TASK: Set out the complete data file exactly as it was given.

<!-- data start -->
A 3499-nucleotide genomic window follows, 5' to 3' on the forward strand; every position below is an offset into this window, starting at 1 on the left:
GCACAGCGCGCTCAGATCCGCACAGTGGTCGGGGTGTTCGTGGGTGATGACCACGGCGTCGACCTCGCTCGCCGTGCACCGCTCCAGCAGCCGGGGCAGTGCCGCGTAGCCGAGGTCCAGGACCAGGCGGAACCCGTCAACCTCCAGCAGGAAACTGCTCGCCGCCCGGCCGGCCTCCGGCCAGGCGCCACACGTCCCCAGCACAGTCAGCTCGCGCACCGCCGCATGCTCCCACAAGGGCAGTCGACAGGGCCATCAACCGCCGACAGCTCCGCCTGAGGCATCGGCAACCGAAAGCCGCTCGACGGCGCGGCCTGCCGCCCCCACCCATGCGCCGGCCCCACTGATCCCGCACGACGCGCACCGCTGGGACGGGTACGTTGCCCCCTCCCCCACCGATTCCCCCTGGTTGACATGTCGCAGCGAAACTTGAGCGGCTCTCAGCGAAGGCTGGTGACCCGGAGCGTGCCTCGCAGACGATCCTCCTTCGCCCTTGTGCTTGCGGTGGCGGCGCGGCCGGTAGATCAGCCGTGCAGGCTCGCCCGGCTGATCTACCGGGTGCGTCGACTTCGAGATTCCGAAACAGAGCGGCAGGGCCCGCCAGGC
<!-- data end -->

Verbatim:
A 3499-nucleotide genomic window follows, 5' to 3' on the forward strand; every position below is an offset into this window, starting at 1 on the left:
GCACAGCGCGCTCAGATCCGCACAGTGGTCGGGGTGTTCGTGGGTGATGACCACGGCGTCGACCTCGCTCGCCGTGCACCGCTCCAGCAGCCGGGGCAGTGCCGCGTAGCCGAGGTCCAGGACCAGGCGGAACCCGTCAACCTCCAGCAGGAAACTGCTCGCCGCCCGGCCGGCCTCCGGCCAGGCGCCACACGTCCCCAGCACAGTCAGCTCGCGCACCGCCGCATGCTCCCACAAGGGCAGTCGACAGGGCCATCAACCGCCGACAGCTCCGCCTGAGGCATCGGCAACCGAAAGCCGCTCGACGGCGCGGCCTGCCGCCCCCACCCATGCGCCGGCCCCACTGATCCCGCACGACGCGCACCGCTGGGACGGGTACGTTGCCCCCTCCCCCACCGATTCCCCCTGGTTGACATGTCGCAGCGAAACTTGAGCGGCTCTCAGCGAAGGCTGGTGACCCGGAGCGTGCCTCGCAGACGATCCTCCTTCGCCCTTGTGCTTGCGGTGGCGGCGCGGCCGGTAGATCAGCCGTGCAGGCTCGCCCGGCTGATCTACCGGGTGCGTCGACTTCGAGATTCCGAAACAGAGCGGCAGGGCCCGCCAGGC